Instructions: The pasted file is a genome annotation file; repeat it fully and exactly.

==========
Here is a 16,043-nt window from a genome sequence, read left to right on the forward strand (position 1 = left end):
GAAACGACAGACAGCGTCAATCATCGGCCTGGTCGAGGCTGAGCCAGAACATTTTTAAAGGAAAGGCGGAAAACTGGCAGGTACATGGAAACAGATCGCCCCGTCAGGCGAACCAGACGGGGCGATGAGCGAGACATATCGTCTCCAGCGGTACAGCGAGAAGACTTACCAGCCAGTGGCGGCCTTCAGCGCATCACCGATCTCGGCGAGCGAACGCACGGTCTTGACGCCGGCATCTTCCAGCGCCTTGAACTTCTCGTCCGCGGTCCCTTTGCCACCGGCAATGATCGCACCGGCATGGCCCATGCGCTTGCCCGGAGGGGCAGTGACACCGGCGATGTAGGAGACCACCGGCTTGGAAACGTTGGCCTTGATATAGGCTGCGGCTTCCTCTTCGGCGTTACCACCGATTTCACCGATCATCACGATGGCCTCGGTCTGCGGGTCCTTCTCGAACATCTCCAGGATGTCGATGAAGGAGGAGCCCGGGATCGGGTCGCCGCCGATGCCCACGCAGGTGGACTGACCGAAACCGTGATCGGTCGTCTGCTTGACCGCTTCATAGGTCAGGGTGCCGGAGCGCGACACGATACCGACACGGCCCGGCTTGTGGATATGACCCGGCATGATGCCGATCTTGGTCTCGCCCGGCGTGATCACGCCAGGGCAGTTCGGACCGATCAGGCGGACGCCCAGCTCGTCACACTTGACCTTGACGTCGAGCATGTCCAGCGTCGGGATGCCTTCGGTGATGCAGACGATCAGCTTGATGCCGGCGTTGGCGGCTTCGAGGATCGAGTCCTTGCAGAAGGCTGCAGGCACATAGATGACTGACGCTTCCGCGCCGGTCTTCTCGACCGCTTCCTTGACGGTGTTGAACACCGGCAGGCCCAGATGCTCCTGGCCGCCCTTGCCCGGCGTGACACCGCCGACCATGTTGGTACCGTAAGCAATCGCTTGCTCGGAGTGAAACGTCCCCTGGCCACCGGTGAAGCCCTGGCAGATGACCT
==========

Here is a 16,043-nt window from a genome sequence, read left to right on the forward strand (position 1 = left end):
GAAACGACAGACAGCGTCAATCATCGGCCTGGTCGAGGCTGAGCCAGAACATTTTTAAAGGAAAGGCGGAAAACTGGCAGGTACATGGAAACAGATCGCCCCGTCAGGCGAACCAGACGGGGCGATGAGCGAGACATATCGTCTCCAGCGGTACAGCGAGAAGACTTACCAGCCAGTGGCGGCCTTCAGCGCATCACCGATCTCGGCGAGCGAACGCACGGTCTTGACGCCGGCATCTTCCAGCGCCTTGAACTTCTCGTCCGCGGTCCCTTTGCCACCGGCAATGATCGCACCGGCATGGCCCATGCGCTTGCCCGGAGGGGCAGTGACACCGGCGATGTAGGAGACCACCGGCTTGGAAACGTTGGCCTTGATATAGGCTGCGGCTTCCTCTTCGGCGTTACCACCGATTTCACCGATCATCACGATGGCCTCGGTCTGCGGGTCCTTCTCGAACATCTCCAGGATGTCGATGAAGGAGGAGCCCGGGATCGGGTCGCCGCCGATGCCCACGCAGGTGGACTGACCGAAACCGTGATCGGTCGTCTGCTTGACCGCTTCATAGGTCAGGGTGCCGGAGCGCGACACGATACCGACACGGCCCGGCTTGTGGATATGACCCGGCATGATGCCGATCTTGGTCTCGCCCGGCGTGATCACGCCAGGGCAGTTCGGACCGATCAGGCGGACGCCCAGCTCGTCACACTTGACCTTGACGTCGAGCATGTCCAGCGTCGGGATGCCTTCGGTGATGCAGACGATCAGCTTGATGCCGGCGTTGGCGGCTTCGAGGATCGAGTCCTTGCAGAAGGCTGCAGGCACATAGATGACTGACGCTTCCGCGCCGGTCTTCTCGACCGCTTCCTTGACGGTGTTGAACACCGGCAGGCCCAGATGCTCCTGGCCGCCCTTGCCCGGCGTGACACCGCCGACCATGTTGGTACCGTAAGCAATCGCTTGCTCGGAGTGAAACGTCCCCTGGCCACCGGTGAAGCCCTGGCAGATGACCT